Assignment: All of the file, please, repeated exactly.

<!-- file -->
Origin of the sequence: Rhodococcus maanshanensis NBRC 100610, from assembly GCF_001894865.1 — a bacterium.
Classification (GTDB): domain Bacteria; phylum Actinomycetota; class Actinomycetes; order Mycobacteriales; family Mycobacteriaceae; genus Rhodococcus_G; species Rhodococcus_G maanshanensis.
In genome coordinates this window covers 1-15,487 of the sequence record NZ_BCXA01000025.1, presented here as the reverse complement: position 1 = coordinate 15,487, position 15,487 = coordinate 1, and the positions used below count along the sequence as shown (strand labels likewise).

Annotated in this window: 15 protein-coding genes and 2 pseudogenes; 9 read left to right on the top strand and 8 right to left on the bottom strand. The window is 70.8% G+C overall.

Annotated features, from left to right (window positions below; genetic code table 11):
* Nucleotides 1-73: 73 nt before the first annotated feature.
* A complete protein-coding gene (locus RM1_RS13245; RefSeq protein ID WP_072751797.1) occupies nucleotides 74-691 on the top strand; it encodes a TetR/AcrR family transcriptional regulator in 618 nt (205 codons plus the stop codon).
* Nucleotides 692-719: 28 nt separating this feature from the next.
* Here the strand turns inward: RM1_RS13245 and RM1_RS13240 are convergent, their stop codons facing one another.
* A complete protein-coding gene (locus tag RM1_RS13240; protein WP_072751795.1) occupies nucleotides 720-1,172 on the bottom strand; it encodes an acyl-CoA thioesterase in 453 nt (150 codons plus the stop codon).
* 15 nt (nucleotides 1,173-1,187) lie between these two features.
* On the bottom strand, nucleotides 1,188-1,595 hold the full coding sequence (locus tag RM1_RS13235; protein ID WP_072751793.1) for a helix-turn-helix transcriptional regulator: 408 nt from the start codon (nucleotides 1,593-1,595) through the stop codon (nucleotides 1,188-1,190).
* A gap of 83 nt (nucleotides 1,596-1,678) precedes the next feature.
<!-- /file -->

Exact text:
Origin of the sequence: Rhodococcus maanshanensis NBRC 100610, from assembly GCF_001894865.1 — a bacterium.
Classification (GTDB): domain Bacteria; phylum Actinomycetota; class Actinomycetes; order Mycobacteriales; family Mycobacteriaceae; genus Rhodococcus_G; species Rhodococcus_G maanshanensis.
In genome coordinates this window covers 1-15,487 of the sequence record NZ_BCXA01000025.1, presented here as the reverse complement: position 1 = coordinate 15,487, position 15,487 = coordinate 1, and the positions used below count along the sequence as shown (strand labels likewise).

Annotated in this window: 15 protein-coding genes and 2 pseudogenes; 9 read left to right on the top strand and 8 right to left on the bottom strand. The window is 70.8% G+C overall.

Annotated features, from left to right (window positions below; genetic code table 11):
* Nucleotides 1-73: 73 nt before the first annotated feature.
* A complete protein-coding gene (locus RM1_RS13245; RefSeq protein ID WP_072751797.1) occupies nucleotides 74-691 on the top strand; it encodes a TetR/AcrR family transcriptional regulator in 618 nt (205 codons plus the stop codon).
* Nucleotides 692-719: 28 nt separating this feature from the next.
* Here the strand turns inward: RM1_RS13245 and RM1_RS13240 are convergent, their stop codons facing one another.
* A complete protein-coding gene (locus tag RM1_RS13240; protein WP_072751795.1) occupies nucleotides 720-1,172 on the bottom strand; it encodes an acyl-CoA thioesterase in 453 nt (150 codons plus the stop codon).
* 15 nt (nucleotides 1,173-1,187) lie between these two features.
* On the bottom strand, nucleotides 1,188-1,595 hold the full coding sequence (locus tag RM1_RS13235; protein ID WP_072751793.1) for a helix-turn-helix transcriptional regulator: 408 nt from the start codon (nucleotides 1,593-1,595) through the stop codon (nucleotides 1,188-1,190).
* A gap of 83 nt (nucleotides 1,596-1,678) precedes the next feature.